Top 17 albums of 2017.

Better late than never, I hope: here’s my somewhat delayed ranking of my top albums of 2017. I thought it was a good year on the album front, better than 2016, including a lot of albums that I’d say I liked halfway – records with maybe two to four really good songs on them but that couldn’t sustain it through the deeper tracks – and twenty-odd records good enough for me to consider here. You can also see my ranking of the top 100 songs of 2017 for reference.

Other albums I liked but didn’t rank: White Reaper, Wavves, Ride, Queens of the Stone Age, Japandroids.

Previous years’ album rankings: 2016, 2015, 2014, 2013.

17. Afghan Whigs – In Spades. I had missed the Whigs’ comeback album in 2014, but this year’s release delivered in the same way, a more mature, refined sound without losing that essential energy that made them indie darlings in the 1990s.

16. Phoenix – Ti Amo. I thought 2013’s Bankrupt! was a huge letdown after their Grammy-winning Wolfgang Amadeus Phoenix, but this year’s album, the band’s tribute to Italian disco music, was a bit of a bounceback, not quite up to their magnum opus’s heights but a stronger record throughout with more memorable singles, including the title track and “J-Boy.”

15. Akercocke – Renaissance in Extremis. I’d long thought of this British extreme metal act as something of a joke, as they seemed more interested in causing controversy with their black-metal lyrics and album covers than in writing great music … but this album, released after a decade-long breakup, is a masterpiece of highly technical death metal. I could do with fewer blast beats, but that’s just the price of entry for the genre. Other metal albums I liked in 2017 that didn’t make the list included Pallbearer’s Heartless and Satyricon’s Deep Calleth Upon Deep.

14. WATERS – Something More!. Van Pierszalowski’s group returns with a record full of concise power-pop tunes, putting two songs on my top 100 along with several other great tracks like “Molly is a Babe” and “Modern Dilemma.”

13. Washed Out – Mister Mellow. Ernest Greene’s third record is my favorite of his so far, still a bit uneven, but that’s because there are almost too many ideas on the album. This also landed two songs on my top 100, and I’d also recommend “Floating By” and “Burn Out Blues.”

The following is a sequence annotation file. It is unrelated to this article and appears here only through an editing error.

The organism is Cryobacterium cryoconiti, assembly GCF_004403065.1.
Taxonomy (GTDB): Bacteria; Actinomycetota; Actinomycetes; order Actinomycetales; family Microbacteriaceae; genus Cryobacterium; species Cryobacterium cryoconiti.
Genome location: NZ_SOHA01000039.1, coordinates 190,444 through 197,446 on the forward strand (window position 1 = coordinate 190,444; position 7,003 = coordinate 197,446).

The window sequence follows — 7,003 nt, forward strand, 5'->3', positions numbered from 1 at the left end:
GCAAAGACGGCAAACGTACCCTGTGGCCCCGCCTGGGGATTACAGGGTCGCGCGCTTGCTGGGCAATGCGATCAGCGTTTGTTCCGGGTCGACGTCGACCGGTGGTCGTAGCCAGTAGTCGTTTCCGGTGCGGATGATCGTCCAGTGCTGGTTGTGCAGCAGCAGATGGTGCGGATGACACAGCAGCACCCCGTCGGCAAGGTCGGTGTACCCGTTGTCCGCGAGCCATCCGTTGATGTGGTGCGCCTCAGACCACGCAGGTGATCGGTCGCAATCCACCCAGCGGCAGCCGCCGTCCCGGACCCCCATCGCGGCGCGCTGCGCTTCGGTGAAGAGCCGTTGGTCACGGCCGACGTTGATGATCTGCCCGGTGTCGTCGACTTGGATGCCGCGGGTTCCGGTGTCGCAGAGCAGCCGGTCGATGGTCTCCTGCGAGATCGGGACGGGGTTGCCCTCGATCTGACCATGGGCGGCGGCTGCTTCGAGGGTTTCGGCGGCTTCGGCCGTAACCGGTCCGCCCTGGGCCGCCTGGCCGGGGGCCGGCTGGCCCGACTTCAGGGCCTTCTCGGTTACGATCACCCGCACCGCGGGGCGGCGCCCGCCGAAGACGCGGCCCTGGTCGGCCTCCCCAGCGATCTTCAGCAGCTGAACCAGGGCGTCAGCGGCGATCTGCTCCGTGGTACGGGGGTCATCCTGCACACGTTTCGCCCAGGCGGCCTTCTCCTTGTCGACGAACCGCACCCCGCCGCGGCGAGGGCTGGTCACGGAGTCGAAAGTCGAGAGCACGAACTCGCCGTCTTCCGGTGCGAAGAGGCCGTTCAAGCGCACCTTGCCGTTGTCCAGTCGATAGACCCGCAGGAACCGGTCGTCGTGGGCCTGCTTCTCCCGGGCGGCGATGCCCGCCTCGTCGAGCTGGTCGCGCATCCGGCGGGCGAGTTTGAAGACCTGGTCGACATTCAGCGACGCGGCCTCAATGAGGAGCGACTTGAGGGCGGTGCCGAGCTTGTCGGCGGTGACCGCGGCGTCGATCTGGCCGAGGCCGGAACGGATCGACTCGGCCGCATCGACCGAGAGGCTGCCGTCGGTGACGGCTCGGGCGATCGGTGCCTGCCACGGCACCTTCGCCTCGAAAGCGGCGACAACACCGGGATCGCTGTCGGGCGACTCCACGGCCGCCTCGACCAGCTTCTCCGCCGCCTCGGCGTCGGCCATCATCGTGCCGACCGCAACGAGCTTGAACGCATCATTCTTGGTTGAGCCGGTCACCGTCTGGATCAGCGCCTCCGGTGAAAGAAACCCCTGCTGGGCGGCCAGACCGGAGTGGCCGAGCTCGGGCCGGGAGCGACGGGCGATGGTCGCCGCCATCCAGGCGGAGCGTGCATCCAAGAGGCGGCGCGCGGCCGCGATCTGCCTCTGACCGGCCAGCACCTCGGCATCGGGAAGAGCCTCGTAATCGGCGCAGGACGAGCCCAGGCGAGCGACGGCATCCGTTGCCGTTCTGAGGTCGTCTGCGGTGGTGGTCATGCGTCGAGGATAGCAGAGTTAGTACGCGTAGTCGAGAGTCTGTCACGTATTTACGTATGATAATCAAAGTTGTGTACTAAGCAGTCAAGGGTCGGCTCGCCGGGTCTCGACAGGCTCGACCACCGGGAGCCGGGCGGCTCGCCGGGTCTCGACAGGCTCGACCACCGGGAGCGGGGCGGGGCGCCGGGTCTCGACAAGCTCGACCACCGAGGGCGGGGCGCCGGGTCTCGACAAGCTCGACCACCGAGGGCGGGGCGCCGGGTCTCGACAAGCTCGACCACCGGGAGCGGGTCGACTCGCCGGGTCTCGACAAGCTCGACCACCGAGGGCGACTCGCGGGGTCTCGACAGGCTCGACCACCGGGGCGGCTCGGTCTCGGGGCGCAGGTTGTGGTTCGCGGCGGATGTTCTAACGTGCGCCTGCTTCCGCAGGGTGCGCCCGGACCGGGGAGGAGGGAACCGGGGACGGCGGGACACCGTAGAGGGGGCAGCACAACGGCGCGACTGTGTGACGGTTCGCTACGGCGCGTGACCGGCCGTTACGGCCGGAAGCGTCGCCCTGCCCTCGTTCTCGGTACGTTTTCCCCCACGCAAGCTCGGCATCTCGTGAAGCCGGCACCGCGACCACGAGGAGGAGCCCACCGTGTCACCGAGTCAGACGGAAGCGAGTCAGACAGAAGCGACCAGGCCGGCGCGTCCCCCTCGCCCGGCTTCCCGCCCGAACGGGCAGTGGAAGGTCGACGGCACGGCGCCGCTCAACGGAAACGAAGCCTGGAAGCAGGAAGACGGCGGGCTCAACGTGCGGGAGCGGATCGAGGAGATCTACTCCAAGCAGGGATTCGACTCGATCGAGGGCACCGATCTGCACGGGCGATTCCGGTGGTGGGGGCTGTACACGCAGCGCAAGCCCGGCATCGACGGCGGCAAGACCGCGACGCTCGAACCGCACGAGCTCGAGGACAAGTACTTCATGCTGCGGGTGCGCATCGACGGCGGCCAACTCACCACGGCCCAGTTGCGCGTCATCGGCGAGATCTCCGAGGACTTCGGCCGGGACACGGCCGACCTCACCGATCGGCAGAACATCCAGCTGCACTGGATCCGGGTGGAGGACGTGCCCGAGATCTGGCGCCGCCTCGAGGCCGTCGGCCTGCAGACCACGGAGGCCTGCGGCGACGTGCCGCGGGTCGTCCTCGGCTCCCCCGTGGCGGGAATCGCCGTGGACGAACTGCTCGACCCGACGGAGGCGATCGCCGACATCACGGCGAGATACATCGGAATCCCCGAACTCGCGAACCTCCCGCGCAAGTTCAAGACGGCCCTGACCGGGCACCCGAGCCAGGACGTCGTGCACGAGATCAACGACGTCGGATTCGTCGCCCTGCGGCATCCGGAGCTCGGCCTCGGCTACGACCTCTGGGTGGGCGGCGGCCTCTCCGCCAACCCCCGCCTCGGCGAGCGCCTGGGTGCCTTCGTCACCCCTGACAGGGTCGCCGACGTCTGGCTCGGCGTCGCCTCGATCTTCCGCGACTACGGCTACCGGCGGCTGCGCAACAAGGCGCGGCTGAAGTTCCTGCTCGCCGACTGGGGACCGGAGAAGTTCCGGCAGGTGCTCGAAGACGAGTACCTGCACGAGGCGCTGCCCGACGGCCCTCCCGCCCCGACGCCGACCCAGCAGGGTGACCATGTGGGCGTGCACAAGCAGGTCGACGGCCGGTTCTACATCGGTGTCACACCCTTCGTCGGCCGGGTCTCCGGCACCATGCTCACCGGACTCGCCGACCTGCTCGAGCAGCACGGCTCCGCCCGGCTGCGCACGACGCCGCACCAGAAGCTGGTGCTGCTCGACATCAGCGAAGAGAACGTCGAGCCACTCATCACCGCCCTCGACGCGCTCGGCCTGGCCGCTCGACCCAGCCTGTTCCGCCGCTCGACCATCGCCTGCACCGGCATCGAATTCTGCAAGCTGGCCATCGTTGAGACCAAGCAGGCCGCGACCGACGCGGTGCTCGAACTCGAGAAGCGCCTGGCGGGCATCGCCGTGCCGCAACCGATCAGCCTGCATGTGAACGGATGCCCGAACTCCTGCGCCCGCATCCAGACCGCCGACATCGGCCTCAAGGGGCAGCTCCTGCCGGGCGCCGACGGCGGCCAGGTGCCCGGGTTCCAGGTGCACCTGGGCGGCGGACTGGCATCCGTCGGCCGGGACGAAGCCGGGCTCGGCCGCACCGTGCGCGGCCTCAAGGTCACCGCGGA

12. Hundred Waters – Communicating. Not quite up to the level of their debut The Moon Rang Like a Bell, Communicating works more as an expansion of the band’s unusual sound than as a collection of singles. “Particle,” “Wave to Anchor,” “Prison Guard,” “Blanket Me,” and the title track are all highlights, but I think this record is best enjoyed as a listen straight through.

11. Quicksand – Interiors. There were some great comeback albums this year from bands that hadn’t released records in over twenty years, including releases from Ride and Slowdive, but none surprised me more than Quicksand’s Interiors, which put two songs on my top 100 in “Fire This Time” and “Illuminant” and is a tremendous document of a band that hasn’t lost its signature sound yet has also matured, at least on record, during its 22-year absence.

10. Ten Fe – Hit the Light. This album is almost too anachronistic to find an audience in 2017, as the band’s indie-pop sound has a soft-rock vibe that would have been right at home in the 1970s or early 1980s. They had one song on my 2016 list, “Overflow,” that’s on this album, plus two more on this year’s list, “Twist Your Arm” and “In the Air,” with “Elodie” and “Turn” also highlights.

9. Death from Above – Outrage! Is Now. A bit like Royal Blood with a little more dance/rhythm sensibility … or maybe Sleigh Bells with some actual sense of melody … but man does it work, a huge step forward from their previous record. Pitchfork describes them as “dance-punk,” but I don’t hear that at all; they’re too polished to be punk, too hard-edged to be dance, but live somewhere in the grey areas between multiple genres. DfA had two songs on my top 100 this year, “Freeze Me” and “Never Swim Alone,” while “Nomad” and “Statues” are also strong.